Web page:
“Because life is full of uncertainty, one must engrave in his heart the events of the day as if there is no tomorrow. Today’s tea ceremony is a once in a lifetime experience, and one, along with his guests, must wholeheartedly approach the meeting with sincerity.”

Sincerity for the host is going through immense preparation so that the guests can have the most memorable experience possible. Preparation can take up to a year to prepare for a single tea ceremony. Flowers are picked properly, and so are the tea set, hanging scrolls and confections to match with seasons and guest preferences. If these parts aren’t perfect, the host will search high and low until they find the perfect match. Most tea masters agree that while this is the most difficult aspect, it’s also the most creative and interesting part of the process.

Omotenashi in the tea ceremony doesn’t stop there. Preparation of the tea in front of guests is also crucial. This involves cleaning cups performed in a ceremonial way to show their honesty and transparency. 

One of the roots of the word “omotenashi” is the phrase “omote-ura nashi”. This can be literally translated to “there is no front or back”. This means that guests are provided with genuine hospitality from the heart. Another root of the word is from a phrase that means “to accomplish through both conceptual and physical objects.” This combination, of decoration and intention, provides the best set up for the guests. 

Now in the present day, omotenashi is present in life encounters. Everything from customers treating guests to how one invites a guest to their home and how business partners treat each other. 

Omotenashi vs service 

Outside of Japan, service refers to the relationship between the service provider and the customer. It’s like a transaction between two parties, sometimes involving service fees and monetary returns. 

Japanese omotenashi is nothing like that. Service elsewhere is expected to get something in return. Omotenashi is done without expecting anything in return. It’s genuine from the soul. Japanese people are not providing Japanese hospitality for tips or charges.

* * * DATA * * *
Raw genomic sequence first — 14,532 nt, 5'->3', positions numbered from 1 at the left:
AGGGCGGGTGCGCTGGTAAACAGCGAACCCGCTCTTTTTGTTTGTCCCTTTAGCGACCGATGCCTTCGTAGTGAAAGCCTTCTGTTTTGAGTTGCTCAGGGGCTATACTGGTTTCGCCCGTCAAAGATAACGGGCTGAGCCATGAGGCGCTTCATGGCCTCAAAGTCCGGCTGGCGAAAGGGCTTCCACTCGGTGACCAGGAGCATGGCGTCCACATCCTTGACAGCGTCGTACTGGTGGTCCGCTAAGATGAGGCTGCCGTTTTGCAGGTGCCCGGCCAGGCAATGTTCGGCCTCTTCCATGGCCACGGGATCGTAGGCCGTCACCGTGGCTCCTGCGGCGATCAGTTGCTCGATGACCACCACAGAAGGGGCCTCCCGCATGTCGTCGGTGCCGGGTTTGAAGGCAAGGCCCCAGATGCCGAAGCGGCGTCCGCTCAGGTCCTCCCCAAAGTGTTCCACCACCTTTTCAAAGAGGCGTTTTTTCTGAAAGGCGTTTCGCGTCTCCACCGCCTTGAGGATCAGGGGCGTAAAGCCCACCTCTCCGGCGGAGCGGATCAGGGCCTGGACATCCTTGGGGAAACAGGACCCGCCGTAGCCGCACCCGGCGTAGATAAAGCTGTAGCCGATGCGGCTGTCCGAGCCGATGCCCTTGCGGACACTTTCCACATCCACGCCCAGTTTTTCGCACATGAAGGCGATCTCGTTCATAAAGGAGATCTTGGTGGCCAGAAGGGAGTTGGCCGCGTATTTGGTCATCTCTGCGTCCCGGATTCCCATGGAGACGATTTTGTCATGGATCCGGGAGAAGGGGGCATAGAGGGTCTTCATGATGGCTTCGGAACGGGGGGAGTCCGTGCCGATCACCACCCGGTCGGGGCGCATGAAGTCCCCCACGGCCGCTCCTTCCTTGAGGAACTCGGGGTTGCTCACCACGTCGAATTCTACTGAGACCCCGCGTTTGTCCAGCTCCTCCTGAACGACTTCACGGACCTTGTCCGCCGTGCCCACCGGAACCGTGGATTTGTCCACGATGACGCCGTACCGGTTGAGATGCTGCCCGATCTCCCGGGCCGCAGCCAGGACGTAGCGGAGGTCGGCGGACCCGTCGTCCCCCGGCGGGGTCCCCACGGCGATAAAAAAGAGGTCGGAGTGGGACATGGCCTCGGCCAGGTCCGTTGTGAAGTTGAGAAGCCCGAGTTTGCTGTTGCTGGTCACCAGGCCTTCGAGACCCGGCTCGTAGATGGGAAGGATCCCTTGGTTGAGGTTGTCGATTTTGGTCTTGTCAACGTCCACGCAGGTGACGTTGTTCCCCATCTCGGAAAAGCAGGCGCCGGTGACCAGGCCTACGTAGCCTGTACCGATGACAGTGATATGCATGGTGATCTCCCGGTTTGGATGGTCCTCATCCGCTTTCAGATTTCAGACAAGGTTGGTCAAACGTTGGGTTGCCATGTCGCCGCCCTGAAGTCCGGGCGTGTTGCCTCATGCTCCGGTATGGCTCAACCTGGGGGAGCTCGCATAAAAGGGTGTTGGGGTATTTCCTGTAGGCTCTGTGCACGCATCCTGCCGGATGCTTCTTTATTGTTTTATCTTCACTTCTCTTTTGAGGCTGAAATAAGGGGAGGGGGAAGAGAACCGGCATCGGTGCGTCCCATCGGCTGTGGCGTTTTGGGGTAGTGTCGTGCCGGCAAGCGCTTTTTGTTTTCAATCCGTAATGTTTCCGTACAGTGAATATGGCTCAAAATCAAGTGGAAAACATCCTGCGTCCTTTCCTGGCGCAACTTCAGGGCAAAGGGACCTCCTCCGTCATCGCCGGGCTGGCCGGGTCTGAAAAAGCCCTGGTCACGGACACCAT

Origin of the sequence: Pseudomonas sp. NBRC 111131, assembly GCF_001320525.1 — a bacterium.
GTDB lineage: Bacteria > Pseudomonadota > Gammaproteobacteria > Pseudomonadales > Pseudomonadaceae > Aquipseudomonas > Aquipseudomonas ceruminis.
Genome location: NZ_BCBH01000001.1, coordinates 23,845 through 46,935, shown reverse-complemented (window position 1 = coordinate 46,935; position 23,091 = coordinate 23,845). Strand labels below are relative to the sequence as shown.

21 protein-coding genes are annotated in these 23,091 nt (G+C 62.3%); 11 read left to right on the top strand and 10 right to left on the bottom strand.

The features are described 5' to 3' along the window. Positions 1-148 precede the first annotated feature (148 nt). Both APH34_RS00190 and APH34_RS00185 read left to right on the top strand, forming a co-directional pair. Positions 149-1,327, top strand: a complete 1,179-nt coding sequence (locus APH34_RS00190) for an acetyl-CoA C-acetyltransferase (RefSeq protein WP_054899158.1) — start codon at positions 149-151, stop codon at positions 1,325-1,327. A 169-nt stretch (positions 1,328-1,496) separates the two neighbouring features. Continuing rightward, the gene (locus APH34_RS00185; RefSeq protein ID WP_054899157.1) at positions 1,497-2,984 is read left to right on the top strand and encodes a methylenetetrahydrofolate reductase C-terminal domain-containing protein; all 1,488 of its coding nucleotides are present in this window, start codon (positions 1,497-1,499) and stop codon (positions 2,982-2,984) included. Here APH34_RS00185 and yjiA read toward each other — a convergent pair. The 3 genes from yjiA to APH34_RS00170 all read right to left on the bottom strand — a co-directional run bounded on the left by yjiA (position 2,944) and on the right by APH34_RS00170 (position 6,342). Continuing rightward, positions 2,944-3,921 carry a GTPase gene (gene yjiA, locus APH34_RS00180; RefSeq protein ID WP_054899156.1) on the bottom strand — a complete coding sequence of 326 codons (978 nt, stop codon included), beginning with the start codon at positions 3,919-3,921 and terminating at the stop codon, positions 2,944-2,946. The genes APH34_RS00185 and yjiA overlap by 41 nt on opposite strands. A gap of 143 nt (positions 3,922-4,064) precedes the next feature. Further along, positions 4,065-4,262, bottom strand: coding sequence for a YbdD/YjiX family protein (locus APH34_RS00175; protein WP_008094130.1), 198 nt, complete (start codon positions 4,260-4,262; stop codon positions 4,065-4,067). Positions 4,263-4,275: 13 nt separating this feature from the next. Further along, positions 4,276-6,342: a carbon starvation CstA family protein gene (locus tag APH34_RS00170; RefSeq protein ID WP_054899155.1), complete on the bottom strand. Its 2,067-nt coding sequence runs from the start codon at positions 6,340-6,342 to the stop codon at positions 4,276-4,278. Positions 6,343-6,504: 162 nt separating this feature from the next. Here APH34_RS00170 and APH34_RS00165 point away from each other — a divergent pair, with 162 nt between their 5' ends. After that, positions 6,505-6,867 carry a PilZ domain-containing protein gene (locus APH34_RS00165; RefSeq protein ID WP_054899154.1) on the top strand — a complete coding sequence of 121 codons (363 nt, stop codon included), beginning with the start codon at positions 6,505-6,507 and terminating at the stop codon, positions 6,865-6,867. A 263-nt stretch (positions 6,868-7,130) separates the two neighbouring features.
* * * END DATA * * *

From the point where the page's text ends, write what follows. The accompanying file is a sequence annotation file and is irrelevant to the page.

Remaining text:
Another difference is that omotenashi is sometimes not as visible as service. It can frequently be intangible. It’s similar in the things done as it is in the things not done. For example, omotenashi needs no recognition. Service outside of Japan might be a topic raised to the customer to remind them they are getting customer service, whereas in Japanese hospitality, it’s the opposite. It’s best to not mention it blatantly, or at all. 

More to omotenashi

Omotenashi doesn’t just stop at customer service. It extends way past that. The wet towel you get when you enter a restaurant is part of that. That toothpick packaged together with that disposable chopsticks is also part of omotenashi. When a worker slips an ice pack into the box they’ve packed your cake with, that’s also part of omotenashi. 

Even the smallest of actions that would usually go unnoticed are part of omotenashi. Sometimes you would have to really look for it to figure out what is considered Japanese hospitality or not!

Don’t be surprised by Japanese hospitality! 

When you come to Japan for the first time, don’t be surprised if you are on the receiving end of omotenashi. Don’t think you need to tip the worker. They’re doing all of that because it’s part of their culture, and they’re happy to do it. All you can do is treat them with the same respect they give you. Omotenashi is beautiful, and you can only truly feel its beauty when you experience it.